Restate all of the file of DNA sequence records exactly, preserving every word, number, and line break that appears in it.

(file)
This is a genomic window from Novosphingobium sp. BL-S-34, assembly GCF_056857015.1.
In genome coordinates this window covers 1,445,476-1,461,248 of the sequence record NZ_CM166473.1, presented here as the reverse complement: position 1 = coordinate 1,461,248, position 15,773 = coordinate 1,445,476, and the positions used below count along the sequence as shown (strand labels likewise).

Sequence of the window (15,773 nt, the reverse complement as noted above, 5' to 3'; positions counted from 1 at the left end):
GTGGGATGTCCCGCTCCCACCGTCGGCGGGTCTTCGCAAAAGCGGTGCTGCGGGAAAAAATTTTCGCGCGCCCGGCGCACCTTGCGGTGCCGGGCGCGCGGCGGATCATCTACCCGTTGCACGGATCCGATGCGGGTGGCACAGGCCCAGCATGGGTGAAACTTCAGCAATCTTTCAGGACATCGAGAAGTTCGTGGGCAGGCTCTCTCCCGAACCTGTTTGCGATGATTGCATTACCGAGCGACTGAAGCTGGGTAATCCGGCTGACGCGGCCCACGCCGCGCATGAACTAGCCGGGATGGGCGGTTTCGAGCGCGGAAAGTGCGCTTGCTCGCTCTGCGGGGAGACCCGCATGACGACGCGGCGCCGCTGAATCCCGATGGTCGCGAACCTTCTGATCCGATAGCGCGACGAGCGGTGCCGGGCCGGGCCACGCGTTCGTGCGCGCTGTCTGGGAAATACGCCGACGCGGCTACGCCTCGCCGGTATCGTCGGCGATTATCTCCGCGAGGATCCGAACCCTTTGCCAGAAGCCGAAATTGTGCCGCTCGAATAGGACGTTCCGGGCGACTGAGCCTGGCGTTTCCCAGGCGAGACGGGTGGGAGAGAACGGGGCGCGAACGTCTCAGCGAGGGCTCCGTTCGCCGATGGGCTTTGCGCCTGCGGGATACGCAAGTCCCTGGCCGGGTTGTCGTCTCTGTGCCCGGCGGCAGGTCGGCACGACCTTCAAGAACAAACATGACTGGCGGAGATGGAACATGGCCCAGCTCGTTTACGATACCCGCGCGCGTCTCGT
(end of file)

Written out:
This is a genomic window from Novosphingobium sp. BL-S-34, assembly GCF_056857015.1.
In genome coordinates this window covers 1,445,476-1,461,248 of the sequence record NZ_CM166473.1, presented here as the reverse complement: position 1 = coordinate 1,461,248, position 15,773 = coordinate 1,445,476, and the positions used below count along the sequence as shown (strand labels likewise).

Sequence of the window (15,773 nt, the reverse complement as noted above, 5' to 3'; positions counted from 1 at the left end):
GTGGGATGTCCCGCTCCCACCGTCGGCGGGTCTTCGCAAAAGCGGTGCTGCGGGAAAAAATTTTCGCGCGCCCGGCGCACCTTGCGGTGCCGGGCGCGCGGCGGATCATCTACCCGTTGCACGGATCCGATGCGGGTGGCACAGGCCCAGCATGGGTGAAACTTCAGCAATCTTTCAGGACATCGAGAAGTTCGTGGGCAGGCTCTCTCCCGAACCTGTTTGCGATGATTGCATTACCGAGCGACTGAAGCTGGGTAATCCGGCTGACGCGGCCCACGCCGCGCATGAACTAGCCGGGATGGGCGGTTTCGAGCGCGGAAAGTGCGCTTGCTCGCTCTGCGGGGAGACCCGCATGACGACGCGGCGCCGCTGAATCCCGATGGTCGCGAACCTTCTGATCCGATAGCGCGACGAGCGGTGCCGGGCCGGGCCACGCGTTCGTGCGCGCTGTCTGGGAAATACGCCGACGCGGCTACGCCTCGCCGGTATCGTCGGCGATTATCTCCGCGAGGATCCGAACCCTTTGCCAGAAGCCGAAATTGTGCCGCTCGAATAGGACGTTCCGGGCGACTGAGCCTGGCGTTTCCCAGGCGAGACGGGTGGGAGAGAACGGGGCGCGAACGTCTCAGCGAGGGCTCCGTTCGCCGATGGGCTTTGCGCCTGCGGGATACGCAAGTCCCTGGCCGGGTTGTCGTCTCTGTGCCCGGCGGCAGGTCGGCACGACCTTCAAGAACAAACATGACTGGCGGAGATGGAACATGGCCCAGCTCGTTTACGATACCCGCGCGCGTCTCGT